|Directions were meant to be changed.|
One definition of a detour, from the OED on line: A turning or deviation from the direct road; a roundabout or circuitous way, course, or proceeding. That's certainly the kind of trip described in Detours.
"Detour" can also describe the revision process. Revision often means reaching the intended destination by an unexpected route. It means keeping the end in sight while allowing for change, serendipity, or that harsh-sounding alternative, deviation. As if there were a clearly marked path that must be followed without fail; deviation brings punishment (shades of Little Red Riding Hood).
Revision might be avoidance: skip the pothole, the puddle, the flagger ahead, the expected delay--a roundabout evasion that can be a time-saver, or just the opposite.
|Diverge, converge, diverge|
But destination is another of those fungible categories. To a point. Rewriting, reworking a piece can be a means to a different end. It can be a long and complicated route back to the beginning, trying to say what I thought I knew I was saying all along, or a circuitous route that leads somewhere else--a longcut, not a shortcut, to a place I didn't initially understand I needed to go.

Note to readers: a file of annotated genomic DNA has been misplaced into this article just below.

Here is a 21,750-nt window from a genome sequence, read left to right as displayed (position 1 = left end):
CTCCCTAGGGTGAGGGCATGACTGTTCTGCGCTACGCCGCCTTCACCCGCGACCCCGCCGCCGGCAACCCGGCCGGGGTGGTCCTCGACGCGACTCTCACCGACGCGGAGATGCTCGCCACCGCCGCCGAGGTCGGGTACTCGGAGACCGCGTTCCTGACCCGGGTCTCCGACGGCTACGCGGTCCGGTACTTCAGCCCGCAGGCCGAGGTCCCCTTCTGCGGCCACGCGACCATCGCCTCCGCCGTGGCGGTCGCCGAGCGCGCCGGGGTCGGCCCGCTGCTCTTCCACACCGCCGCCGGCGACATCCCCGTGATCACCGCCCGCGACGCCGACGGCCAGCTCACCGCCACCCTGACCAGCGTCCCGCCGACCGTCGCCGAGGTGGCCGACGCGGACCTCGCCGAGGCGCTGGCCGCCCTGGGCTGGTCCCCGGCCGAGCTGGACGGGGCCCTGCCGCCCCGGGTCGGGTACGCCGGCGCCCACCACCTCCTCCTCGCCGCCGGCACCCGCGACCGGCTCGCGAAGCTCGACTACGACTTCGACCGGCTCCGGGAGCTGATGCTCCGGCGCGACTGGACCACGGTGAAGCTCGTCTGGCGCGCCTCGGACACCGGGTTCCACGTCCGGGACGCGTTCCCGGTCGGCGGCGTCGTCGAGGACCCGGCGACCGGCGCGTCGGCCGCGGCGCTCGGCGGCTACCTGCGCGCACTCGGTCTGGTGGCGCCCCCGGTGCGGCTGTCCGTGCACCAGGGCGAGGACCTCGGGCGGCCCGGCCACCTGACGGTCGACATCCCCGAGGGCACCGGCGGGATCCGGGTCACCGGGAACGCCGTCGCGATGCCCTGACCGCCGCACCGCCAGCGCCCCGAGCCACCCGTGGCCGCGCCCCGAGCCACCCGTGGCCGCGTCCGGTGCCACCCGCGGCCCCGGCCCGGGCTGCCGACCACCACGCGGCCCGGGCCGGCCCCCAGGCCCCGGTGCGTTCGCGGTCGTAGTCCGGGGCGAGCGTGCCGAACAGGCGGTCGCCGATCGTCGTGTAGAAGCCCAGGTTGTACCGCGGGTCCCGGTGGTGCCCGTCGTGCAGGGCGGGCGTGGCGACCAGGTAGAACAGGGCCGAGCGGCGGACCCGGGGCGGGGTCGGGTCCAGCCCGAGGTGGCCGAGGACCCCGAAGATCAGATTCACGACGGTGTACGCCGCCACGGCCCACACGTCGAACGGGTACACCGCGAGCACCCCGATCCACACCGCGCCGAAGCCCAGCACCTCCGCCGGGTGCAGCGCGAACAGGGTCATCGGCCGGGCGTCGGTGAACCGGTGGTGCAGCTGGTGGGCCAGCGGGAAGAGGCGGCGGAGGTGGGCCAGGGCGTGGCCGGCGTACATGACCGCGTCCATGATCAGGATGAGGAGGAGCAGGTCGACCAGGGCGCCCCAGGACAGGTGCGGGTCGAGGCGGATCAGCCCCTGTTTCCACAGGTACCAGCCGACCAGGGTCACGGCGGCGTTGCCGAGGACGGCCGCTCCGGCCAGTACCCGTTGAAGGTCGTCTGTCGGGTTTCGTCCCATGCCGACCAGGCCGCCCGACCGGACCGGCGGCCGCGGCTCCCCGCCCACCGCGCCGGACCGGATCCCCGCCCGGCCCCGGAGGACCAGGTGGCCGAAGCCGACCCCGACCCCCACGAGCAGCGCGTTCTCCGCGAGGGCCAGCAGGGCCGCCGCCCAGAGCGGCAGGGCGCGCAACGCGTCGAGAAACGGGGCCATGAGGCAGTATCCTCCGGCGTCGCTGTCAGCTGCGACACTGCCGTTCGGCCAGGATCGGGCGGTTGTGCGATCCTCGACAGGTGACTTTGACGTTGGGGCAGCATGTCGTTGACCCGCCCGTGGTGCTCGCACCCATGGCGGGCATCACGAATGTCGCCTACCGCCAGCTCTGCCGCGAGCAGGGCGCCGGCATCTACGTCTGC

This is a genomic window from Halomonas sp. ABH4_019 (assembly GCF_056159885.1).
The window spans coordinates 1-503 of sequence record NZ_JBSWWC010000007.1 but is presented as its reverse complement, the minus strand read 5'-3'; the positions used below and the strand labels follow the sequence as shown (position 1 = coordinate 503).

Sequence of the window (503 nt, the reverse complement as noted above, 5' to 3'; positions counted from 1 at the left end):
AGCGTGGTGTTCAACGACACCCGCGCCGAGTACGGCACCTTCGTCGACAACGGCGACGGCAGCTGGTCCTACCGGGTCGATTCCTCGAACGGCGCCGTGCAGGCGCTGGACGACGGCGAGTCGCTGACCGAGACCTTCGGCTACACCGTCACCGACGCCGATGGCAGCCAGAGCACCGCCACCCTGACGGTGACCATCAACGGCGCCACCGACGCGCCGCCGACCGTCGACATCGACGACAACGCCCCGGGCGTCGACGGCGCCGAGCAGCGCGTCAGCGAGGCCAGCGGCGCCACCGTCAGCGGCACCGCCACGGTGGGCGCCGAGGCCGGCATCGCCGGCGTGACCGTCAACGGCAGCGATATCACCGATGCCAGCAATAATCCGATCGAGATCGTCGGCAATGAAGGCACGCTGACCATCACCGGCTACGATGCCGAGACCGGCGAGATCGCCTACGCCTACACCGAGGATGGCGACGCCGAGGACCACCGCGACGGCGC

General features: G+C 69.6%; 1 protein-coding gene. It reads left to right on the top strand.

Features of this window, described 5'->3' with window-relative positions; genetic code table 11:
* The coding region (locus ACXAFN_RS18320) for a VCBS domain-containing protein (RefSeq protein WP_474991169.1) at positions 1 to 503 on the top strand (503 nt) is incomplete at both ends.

|Are we there yet?|
|Go left. No, right. Go another way.|
As I've been collecting detour signs, I've noticed the designers of those alternate routes are revising as well. Maybe not quite making it up as they go along, but reconsidering, reusing. Stockpiling against future need. There are models everywhere of ways to write, ways to think. As the traffic engineers responsibly recycle last project's sign, I might joyfully find a place in this poem for the glowing line that wouldn't fit in the last.
|Past or future route?|
Here, again, is one of my favorite detour signs, an evident work in progress:
|"Path" may have been "route"? Ahead or behind? This way or that?|
Detours can be ordered from Burnside Review Press.